Definition: An K-approximate group S is a (finite) subset of a group G where S\cdot S = \{ s_1 s_2 \ | \ s_1, s_2 \in S \} can be covered by K translates of S. i.e. there exists p_1, \cdots, p_K \in G where S \cdot S \subseteq \cup_{i=1}^k p_i \cdot S.

We shall be particularly interested in sequence of larger and larger sets (in cardinality) that are K-approximate groups with fixed K.

Examples:
Intervals [-N, N] \subseteq \mathbb{Z} are 2-approximate groups.

Balls of arbitrarily large radius in \mathbb{Z}^n are C \times 2^n approximate groups.

Balls of arbitrarily large radius in the 3-dimensional Heisenberg group are C \times 2^4 approximate groups. (For more about metric space properties of the Heisenberg group, see this post)

Just as in Gromov’s theorem, they started with any approximate group (a special case being sequence of balls in a group of polynomial growth), and concluded that they are in fact always essentially balls in Nilpotent groups. More precisely:

Theorem: (Breuillard-Green-Tao) Any K-approximate group S in G is covered by C(K) many translates of subgroup G_0 < G where G_0 has a finite (depending only on K) index nilpotent normal subgroup N.

With this theorem they were able to re-prove (see p71 of their paper) Cheeger-Colding’s result that

Theorem: Any closed n dimensional manifold with diameter 1 and Ricci curvature bounded below by a small negative number depending on n must have virtually nilpotent fundamental group.

Where Gromov’s theorem yields the same conclusion only for non-negative Ricci curvature.

Random thoughts:

1. Can Kleiner’s property T and harmonic maps machinery also be used to prove things about approximate groups?

2. The covering definition as we gave above in fact does not require approximate group S to be finite. Is there a Lie group version of the approximate groups? (i.e. we may take compact subsets of a Lie group where the self-product can be covered by K many translates of the set.) I wonder what conclusions can we expect for a family of non-discrete approximate groups.

As promised, I shall say a few words about the Hilbert-Smith conjecture and drop a note on the recent proof of it’s 3-dimensional case by Pardon.

From the solution of Hilbert’s fifth problem we know that any topological group that is a n-manifold is automatically equipped with a smooth structure compatible with group operations. What if we don’t know it’s a manifold? Well, of course then they don’t have to be a Lie group, for example the p-adic integer group \mathbb{Z}_p is homeomorphic to a Cantor set hence is not a Lie group. Hence it makes more sense to ask:

Hilbert-Smith conjecture: Any topological group acting faithfully on a connected n-manifold is a Lie group.

Recall an action is faithful if the homomorphism \varphi: G \rightarrow homeo(M) is injective.

As mentioned in Tao’s post, in fact \mathbb{Z}_p is the only possible bad case! i.e. it is sufficient to prove

Conjecture: \mathbb{Z}_p cannot act faithfully on a finite dimensional connected manifold.

The exciting new result of Pardon is that by adapting 3-manifold techniques (finding incompressible surfaces and induce homomorphism to mapping class groups) he was able to show:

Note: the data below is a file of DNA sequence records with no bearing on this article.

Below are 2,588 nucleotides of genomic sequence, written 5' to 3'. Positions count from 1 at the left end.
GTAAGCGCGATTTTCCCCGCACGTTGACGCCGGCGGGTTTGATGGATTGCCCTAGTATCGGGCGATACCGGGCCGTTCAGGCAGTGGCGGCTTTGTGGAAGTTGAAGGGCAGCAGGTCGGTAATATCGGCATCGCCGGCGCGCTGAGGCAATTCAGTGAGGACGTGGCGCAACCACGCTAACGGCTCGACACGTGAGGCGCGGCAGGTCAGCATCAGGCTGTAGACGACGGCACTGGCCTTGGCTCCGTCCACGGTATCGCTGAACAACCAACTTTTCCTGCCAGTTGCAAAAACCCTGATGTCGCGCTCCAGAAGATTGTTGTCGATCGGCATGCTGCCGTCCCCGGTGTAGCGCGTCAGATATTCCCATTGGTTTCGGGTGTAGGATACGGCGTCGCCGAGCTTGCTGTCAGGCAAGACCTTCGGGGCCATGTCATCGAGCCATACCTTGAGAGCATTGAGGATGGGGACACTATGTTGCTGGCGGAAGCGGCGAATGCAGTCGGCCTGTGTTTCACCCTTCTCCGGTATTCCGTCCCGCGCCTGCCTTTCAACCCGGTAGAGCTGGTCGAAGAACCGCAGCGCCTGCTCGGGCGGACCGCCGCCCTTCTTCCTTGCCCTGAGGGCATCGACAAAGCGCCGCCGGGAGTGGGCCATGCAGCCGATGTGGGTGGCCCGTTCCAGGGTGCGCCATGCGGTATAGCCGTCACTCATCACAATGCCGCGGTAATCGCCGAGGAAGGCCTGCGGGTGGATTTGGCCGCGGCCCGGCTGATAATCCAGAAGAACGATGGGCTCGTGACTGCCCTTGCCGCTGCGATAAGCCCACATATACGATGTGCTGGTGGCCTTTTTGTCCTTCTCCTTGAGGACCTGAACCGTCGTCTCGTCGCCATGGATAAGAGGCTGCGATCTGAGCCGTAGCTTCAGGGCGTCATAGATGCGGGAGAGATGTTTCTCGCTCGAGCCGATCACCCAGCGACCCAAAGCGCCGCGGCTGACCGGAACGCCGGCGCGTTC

Theorem: (Pardon ’12) There is no faithful action of \mathbb{Z}_p on any connected 3-manifolds.

And hence induce the Hilbert-Smith conjecture for dimension 3.

Discovering this result a few days ago has been quite exciting, I would hope to find time reading and blogging about that in more detail soon.

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Gromov boundary of hyperbolic groups

May 16, 2011

As we have seen in pervious posts, the Cayley graphs of groups equipped with the word metric is a very special class of geodesic metric space – they are graphs that have tons of symmetries. Because of that symmetry, we can’t construct groups with any kind of Gromov boundary we want. In fact, there are only few possibilities and they look funny. In this post I want to introduce a result of Misha Kapovich and Bruce Kleiner that says:

Let G be a hyperbolic group that’s not a semidirect product H \ltimes N where N is finite or virtually cyclic. (In those cases the boundary of G can be obtained from the boundary of H$).

Theorem: When G has 1-dimensional boundary, then the boundary is homeomorphic to either a Sierpinski carpet, a Menger curve or S^1.

OK. So what are those spaces? (don’t worry, I had no clue about what a ‘Menger curve’ is before reading this paper).

The Sierpinski carpet

(I believe most people have seen this one)

Start with the unit square, divide it into nine equal smaller squares, delete the middle one.

Repeat the process to the eight remaining squares.

and repeat…

Of course we then take the infinite intersection to get a space with no interior.

Proposition: The Sierpinski carpet is (covering) 1-dimensional, connected, locally connected, has no local cut point (meaning we cannot make any open subset of it disconnected by removing a point).

Theorem: Any compact metrizable planar space satisfying the above property is a Sierpinski carpet.

The Menger curve

Now we go to \mathbb{R}^3, the Menger curve is the intersection of the Sierpinski carpet times the unit interval, one in each of the x, y, z direction.

Equivalently, we may take the unit cube [0,1]^3, subtract the following seven smaller cubes in the middle:

In the next stage, we delete the middle ‘cross’ from each of the remaining 20 cubes:

Proceed, take intersection.

Proposition: The Menger curve is 1-dimensional, connected, locally connected, has no local cut point.

Note this is one dimensional because we can decompose the ‘curve’ to pieces of arbitrary small diameter by cutting along thin rectangular tubes, meaning if we take those pieces and slightly thicken them there is no triple intersections.